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Asian Spine J. 2017 April; 11(2): 198–203.
Published online 2017 April 12. doi:  10.4184/asj.2017.11.2.198
PMCID: PMC5401833

Using Magnetic Resonance Myelography to Improve Interobserver Agreement in the Evaluation of Lumbar Spinal Canal Stenosis and Root Compression

Abstract

Study Design

Cross-sectional retrospective study designed to assess interobserver agreement.

Purpose

To investigate if interobserver agreement using magnetic resonance imaging (MRI) in the evaluation of lumbar spinal canal stenosis and root compression can be improved upon combination with magnetic resonance myelography (MRM).

Overview of Literature

The interpretation of lumbar spinal MRI, which is the imaging modality of choice, often has a significant influence on the diagnosis and treatment of low back pain. However, using MRI alone, substantial interobserver variability has been reported in the evaluation of lumbar spinal canal stenosis and nerve root compression.

Methods

Hardcopies of 30 lumbar spinal MRI (containing a total of 150 disk levels) as well as MRM films were separately reviewed by two radiologists and a neurosurgeon. At each intervertebral disk, the observers were asked to evaluate the thecal sac for the presence and degree of spinal stenoses (mild, moderate, or severe) and presence of root canal compression. Interobserver agreement was measured using weighted kappa statistics.

Results

Regarding lumbar spinal canal stenosis, interobserver agreement between the two radiologists was moderate (kappa, 0.4) for MRI and good (kappa, 0.6) for combination with MRM. However, the agreement between the radiologist and neurosurgeon remained fair for MRI alone or in combination with MRM (kappa, 0.38 and 033, respectively). In the evaluation of nerve root compression, interobserver agreement between the radiologists improved from moderate (kappa, 0.57) for MRI to good (kappa, 0.73) after combination with MRM; moderate agreement between the radiologist and neurosurgeon was noted for both MRI alone and after combination with MRM (kappa, 0.58 and 0.56, respectively).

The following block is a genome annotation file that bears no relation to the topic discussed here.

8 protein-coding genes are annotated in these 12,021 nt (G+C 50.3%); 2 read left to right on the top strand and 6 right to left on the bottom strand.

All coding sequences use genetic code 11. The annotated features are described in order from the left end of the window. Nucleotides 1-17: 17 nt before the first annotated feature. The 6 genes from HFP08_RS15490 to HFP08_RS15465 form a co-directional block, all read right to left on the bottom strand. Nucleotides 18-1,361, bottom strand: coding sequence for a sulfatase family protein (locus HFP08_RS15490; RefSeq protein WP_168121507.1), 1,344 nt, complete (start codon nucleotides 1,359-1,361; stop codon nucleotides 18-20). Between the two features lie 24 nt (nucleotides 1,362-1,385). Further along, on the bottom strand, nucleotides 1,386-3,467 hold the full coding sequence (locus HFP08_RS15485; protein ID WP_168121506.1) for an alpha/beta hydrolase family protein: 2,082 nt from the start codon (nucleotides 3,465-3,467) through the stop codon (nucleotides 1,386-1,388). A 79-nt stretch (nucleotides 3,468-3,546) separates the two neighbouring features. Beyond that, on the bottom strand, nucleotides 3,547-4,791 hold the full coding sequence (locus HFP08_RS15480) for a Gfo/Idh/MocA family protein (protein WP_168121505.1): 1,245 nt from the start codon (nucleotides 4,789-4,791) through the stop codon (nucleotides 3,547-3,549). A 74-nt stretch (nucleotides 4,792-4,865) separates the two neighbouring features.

Conclusions

Interobserver agreement in the evaluation of lumbar spinal canal stenosis and root compression between the radiologists improved when MRM was combined with MRI, relative to MRI alone.

Keywords: Lumbar region, Spinal stenosis, Nerve roots compression, Magnetic resonance imaging, Myelography

Introduction

Low back pain (LBP) is a common clinical entity and considered as being one of most common causes of disability in younger individuals aged ≤45 years [1]; consequently, it has a tremendous socioeconomic impact [2]. Among the many causes of LBP, acquired spinal stenosis caused by degenerative joint and disk diseases is responsible for the vast majority of cases [3]. Imaging evaluation of patients with spinal degenerative diseases often includes plain film radiography and magnetic resonance imaging (MRI), with the latter being the imaging modality of choice (Fig. 1A, B). Therefore, the interpretation of lumbar spinal MRI often has a significant role in LBP diagnosis and treatment [4,5].

Fig. 1
A 65-year-old woman with low back pain. Sagittal (A) and axial (B) T2-weighted magnetic resonance turbo spin echo images (repetition time=2,363 msec/echo time=100 msec) showing degeneration of the 4th–5th lumbar intervertebral disk with posterior ...